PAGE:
Two more "significant arrests" have been made in connection with the Westminster attack, police have said.
Scotland Yard's top anti-terror officer Mark Rowley said the suspects were held overnight in the West Midlands and north west as he revealed that the killer's birth name was Adrian Russell Ajao.
Mr Rowley appealed to the public for information about the killer, who was also known as Adrian Elms but was using the name Khalid Masood at the time of the attack.
The officer also revealed that the fourth member of the public injured in the attack, who died in hospital last night, was 75-year-old Leslie Rhodes from Streatham, south London.
Mr Rowley said two people remain in hospital in a critical condition, one with a life-threatening injuries. Two police officers injured in the attack are also in hospital with "significant injuries".
Mr Rowley said: "We remain keen to hear from anyone who knew Khalid Masood well, understands who his associates were and can provide us with information about places he has recently visited.
"There might be people out there who did have concerns about Masood but did not feel comfortable for whatever reason in passing those concerns to us."
Asked about where Muslim convert Masood, 52, had been radicalised, Mr Rowley said: "As I have said our investigation focuses on understanding his motivation, preparation and associates.
"Whilst there is no evidence of further threats you will understand our determination to find out if he either; acted totally alone, inspired by terrorist propaganda; or, if others have encouraged, supported or directed him.
"To that end in our continuing investigation and ongoing covert activity we have made further significant arrests overnight - in the West Midlands and north west."
He said searches at five address were ongoing and 16 have finished.
Detectives have seized 2,700 items from the searches, including "massive amounts of computer data".
He said officers had spoken to around 3,500 witnesses - including 1,000 who were on Westminster Bridge and around 2,500 who were in Parliament.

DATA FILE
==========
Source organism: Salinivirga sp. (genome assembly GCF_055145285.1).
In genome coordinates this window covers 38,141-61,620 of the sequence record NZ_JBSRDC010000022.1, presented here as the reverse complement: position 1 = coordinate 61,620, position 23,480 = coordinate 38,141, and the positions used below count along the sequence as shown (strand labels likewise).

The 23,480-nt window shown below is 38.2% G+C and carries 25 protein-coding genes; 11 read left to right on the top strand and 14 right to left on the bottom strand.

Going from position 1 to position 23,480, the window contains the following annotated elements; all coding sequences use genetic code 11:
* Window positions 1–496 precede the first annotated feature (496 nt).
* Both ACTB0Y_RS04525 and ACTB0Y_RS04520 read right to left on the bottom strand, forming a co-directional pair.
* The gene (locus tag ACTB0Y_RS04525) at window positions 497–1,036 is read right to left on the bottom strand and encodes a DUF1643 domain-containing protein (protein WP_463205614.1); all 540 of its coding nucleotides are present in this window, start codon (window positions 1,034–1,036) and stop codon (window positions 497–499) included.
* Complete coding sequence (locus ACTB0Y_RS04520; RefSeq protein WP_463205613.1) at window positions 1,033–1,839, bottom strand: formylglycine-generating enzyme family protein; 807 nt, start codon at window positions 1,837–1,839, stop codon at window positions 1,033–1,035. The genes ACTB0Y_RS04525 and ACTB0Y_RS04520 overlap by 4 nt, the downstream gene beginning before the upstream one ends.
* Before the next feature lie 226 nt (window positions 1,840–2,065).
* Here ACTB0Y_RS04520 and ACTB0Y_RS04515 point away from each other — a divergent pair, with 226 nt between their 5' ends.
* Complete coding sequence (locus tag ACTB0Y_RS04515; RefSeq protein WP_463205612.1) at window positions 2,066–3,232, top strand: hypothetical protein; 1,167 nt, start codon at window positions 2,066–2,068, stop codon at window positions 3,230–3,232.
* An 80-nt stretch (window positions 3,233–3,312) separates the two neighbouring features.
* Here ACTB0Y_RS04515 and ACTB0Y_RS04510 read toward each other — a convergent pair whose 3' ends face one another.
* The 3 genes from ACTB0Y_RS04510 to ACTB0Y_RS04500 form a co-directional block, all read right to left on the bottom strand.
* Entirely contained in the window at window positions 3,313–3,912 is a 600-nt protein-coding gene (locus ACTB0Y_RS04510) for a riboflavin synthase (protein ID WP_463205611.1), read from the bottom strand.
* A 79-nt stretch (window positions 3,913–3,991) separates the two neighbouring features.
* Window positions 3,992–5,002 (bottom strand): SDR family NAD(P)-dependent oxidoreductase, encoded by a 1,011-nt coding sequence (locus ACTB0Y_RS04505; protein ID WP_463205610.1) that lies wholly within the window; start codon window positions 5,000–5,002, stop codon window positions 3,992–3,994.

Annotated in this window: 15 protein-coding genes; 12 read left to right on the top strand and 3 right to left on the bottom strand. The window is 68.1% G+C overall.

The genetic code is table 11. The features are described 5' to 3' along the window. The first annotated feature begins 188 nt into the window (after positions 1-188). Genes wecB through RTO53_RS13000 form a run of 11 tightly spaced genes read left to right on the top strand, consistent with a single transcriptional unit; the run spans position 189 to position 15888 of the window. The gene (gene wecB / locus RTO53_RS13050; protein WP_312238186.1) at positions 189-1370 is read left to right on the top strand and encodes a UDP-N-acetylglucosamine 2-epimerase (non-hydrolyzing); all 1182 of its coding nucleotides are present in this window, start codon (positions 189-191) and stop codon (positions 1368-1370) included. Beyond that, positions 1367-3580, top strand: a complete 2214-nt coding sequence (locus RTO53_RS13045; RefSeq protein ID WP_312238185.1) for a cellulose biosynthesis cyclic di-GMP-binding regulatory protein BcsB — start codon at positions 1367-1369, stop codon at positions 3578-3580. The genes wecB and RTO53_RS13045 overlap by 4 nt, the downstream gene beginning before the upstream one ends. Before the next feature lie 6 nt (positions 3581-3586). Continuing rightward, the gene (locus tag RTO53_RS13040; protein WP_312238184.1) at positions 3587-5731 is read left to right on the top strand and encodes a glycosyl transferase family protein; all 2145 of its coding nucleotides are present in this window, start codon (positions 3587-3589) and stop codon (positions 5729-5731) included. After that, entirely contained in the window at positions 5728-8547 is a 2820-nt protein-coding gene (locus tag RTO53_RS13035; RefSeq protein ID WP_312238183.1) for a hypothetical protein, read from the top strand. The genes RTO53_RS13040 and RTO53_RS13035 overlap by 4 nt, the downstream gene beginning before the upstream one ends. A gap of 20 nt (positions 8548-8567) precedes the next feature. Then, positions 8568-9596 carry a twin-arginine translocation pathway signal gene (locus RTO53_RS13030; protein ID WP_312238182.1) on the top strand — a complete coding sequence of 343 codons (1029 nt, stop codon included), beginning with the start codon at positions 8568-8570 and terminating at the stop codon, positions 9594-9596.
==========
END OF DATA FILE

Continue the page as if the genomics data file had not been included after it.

Asked whether Masood had travelled overseas, Mr Rowley said "we are looking at his history".
But he reiterated Prime Minister Theresa May's comments in Parliament that while he had been investigated previously he has been a "peripheral figure" not implicated in any current probe.
Mr Rowley reacted angrily when asked about Deputy Commissioner Craig Mackay's actions at Parliament, after it was revealed the acting head of Scotland Yard was rushed away in the aftermath of the attack.
He said: "It's frustrating that we get nonsense like this from armchair critics."
Mr Rowley said nine people remained in custody - including the two arrested overnight.
The other suspects - three women and five men - were arrested in the West Midlands and London yesterday and overnight on Wednesday. One of the women has been released on police bail.
As detectives appealed for more information about Masood, a picture of the middle-aged murderer of many aliases who wrought carnage on Westminster began to emerge.
Masood, who ploughed a car down Westminster Bridge and stormed the Parliamentary estate armed with two blades, fatally knifing Pc Keith Palmer, had a string of convictions stretching back decades.
Hours before carrying out his atrocity, The Sun said he stayed in the Preston Park Hotel in Brighton, telling staff as he checked out that he was he was going to London.
He added: "It isn't what it used to be."
Officers were seen scouring the hotel in the wake of the attack after a receipt for his stay was found in the hire car he later ploughed down pedestrians with, the paper said.
A member of staff at the hotel said on Thursday night: "We have been instructed not to talk."
Further details emerged about his violent history, which included an episode when he stabbed a man in the nose in the driveway of a nursing home in Eastbourne in 2003.
More candlelit vigils for the victims are scheduled on Friday in Birmingham and London.
Scotland Yard said Masood - who was shot dead by police - was born in Kent on Christmas Day in 1964.
After leaving Kent, it is thought he most recently spent time in the West Midlands, with a witness to an armed police raid on a flat in Edgbaston on Wednesday night saying: "The man from London lived here."
Masood is also thought to have spent periods living in London, Sussex and Luton.
He was known to police and MI5 and had convictions for assaults, including GBH, possession of offensive weapons and public order offences.
Home Secretary Amber Rudd has defended the security and intelligence agencies, saying: "The fact that he was known to them doesn't mean that somebody has 24-hour cover."
His victims on Westminster Bridge included a US tourist from Utah who was celebrating his wedding anniversary and a "highly regarded and loved" member of college staff.
Kurt Cochran and his wife Melissa, on the last day of a trip celebrating their 25th anniversary, were visiting her parents, who are serving as Mormon missionaries in London. Mrs Cochran was badly injured.
Aysha Frade, who worked in administration at independent sixth-form school DLD College London, in Westminster, is understood to have been 43 and married with two daughters.
Up to 50 other people were injured in the attack, with casualties including Britons, French children, Romanians, South Koreans, Greeks, and people from Germany, Poland, Ireland, China, Italy and the United States.